| Assessment of NOAA water level, sea-surface temperature, and salinity guidance from the Global Real-Time Ocean Forecast System (G-RTOFS) and water level guidance from the Extratropical Storm Surge (ETSS) system in western U.S. coastal waters - :8437 | National Ocean Service (NOS)
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Assessment of NOAA water level, sea-surface temperature, and salinity guidance from the Global Real-Time Ocean Forecast System (G-RTOFS) and water level guidance from the Extratropical Storm Surge (ETSS) system in western U.S. coastal waters
  • Published Date:
    2015
Filetype[PDF-2.56 MB]


Details:
  • Corporate Authors:
    Coast Survey Development Laboratory (U.S.)
  • Description:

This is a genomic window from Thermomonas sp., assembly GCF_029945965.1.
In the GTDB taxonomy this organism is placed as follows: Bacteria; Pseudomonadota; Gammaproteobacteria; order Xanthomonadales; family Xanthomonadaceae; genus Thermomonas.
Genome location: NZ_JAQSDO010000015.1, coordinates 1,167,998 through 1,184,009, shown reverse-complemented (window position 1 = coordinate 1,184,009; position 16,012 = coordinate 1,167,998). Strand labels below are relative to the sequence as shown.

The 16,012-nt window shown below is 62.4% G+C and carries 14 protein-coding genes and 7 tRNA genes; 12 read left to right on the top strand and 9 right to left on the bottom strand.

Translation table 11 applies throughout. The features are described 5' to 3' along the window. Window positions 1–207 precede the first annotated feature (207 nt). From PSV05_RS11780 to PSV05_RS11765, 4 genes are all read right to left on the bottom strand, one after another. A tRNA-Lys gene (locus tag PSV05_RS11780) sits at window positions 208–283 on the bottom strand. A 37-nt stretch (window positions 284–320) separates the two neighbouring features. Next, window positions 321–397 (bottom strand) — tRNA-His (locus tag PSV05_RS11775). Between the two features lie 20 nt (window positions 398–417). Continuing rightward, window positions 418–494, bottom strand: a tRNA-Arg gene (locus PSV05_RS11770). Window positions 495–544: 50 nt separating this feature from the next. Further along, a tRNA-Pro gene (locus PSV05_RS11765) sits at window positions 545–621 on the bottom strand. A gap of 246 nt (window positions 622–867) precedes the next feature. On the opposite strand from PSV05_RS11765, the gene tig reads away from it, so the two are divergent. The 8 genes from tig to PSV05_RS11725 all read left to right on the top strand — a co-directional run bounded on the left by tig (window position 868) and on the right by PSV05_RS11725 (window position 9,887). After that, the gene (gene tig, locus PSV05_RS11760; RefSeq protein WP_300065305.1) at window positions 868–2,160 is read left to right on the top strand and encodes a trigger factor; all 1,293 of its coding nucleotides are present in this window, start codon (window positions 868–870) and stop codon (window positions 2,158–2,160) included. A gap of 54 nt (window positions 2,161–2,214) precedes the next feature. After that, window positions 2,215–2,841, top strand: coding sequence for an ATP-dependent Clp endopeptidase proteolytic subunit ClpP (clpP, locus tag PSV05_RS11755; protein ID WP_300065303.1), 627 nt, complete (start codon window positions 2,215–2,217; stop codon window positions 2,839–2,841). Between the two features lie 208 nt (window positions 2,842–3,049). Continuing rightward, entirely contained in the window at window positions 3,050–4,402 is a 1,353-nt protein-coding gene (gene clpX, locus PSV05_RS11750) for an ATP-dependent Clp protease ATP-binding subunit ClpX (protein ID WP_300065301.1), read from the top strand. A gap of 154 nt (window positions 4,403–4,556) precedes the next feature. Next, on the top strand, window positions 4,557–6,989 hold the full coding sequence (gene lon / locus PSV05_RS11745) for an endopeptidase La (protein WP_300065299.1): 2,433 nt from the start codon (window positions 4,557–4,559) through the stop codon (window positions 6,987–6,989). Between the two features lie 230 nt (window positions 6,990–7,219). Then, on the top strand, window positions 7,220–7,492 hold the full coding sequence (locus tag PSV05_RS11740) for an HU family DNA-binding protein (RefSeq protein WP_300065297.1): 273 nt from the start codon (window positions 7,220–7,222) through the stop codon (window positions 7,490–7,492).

"The National Ocean Service (NOS) of NOAA has been developing operational forecast systems (OFS) to produce nowcast/forecast guidance of ocean state variables including water levels, temperature (T), salinity (S), and three-dimensional (3-D) currents in the U.S. estuaries, coastal, and shelf waters. The OFSs produce valuable information to support safe maritime navigation, emergency response, and coastal environment management. The backbone of the various systems are the hydrodynamic modeling systems which are forced with water levels, temperature, salinity, and currents on the model domain s open ocean boundary, as well as the meteorological forcing on the surface and the river discharge at the river entrance. Open boundary forcing plays a critical role in the accuracy of the OFS nowcast/forecast guidance. The NOAA National Weather Service (NWS) Global Real-Time Ocean Forecast System (GRTOFS) and Extra-Tropical Storm Surge (ETSS) Model are two operational systems operated by the NOAA s National Center for Environmental Predictions (NCEP). The NOS OFSs normally use subtidal water level and 3-dimensional (3-D) T/S data from G-RTOFS to drive their hydrodynamic model runs and use the ETSS subtidal water level output as backup when the GRTOFS water level output is not available. Hence, it is worthwhile to evaluate the performance of the two models. As a first step in model evaluation, the present project focuses on assessing the G-RTOFS water level skills and SST/SSS skills, and the ETSS water level skills. In the present project, we aim to assess the ETSS and G-RTOFS skills in the U.S. western coastal waters and we focus on four months: October 2012, and January, April, and July of 2013. These months roughly correspond to the seasons of fall, winter, spring, and summer, respectively. We evaluated the model performance by comparing the model results with in-situ observations (for water level and SST) as well as with data from the climatological monthly world ocean database (for SST and SSS)"--Introduction.

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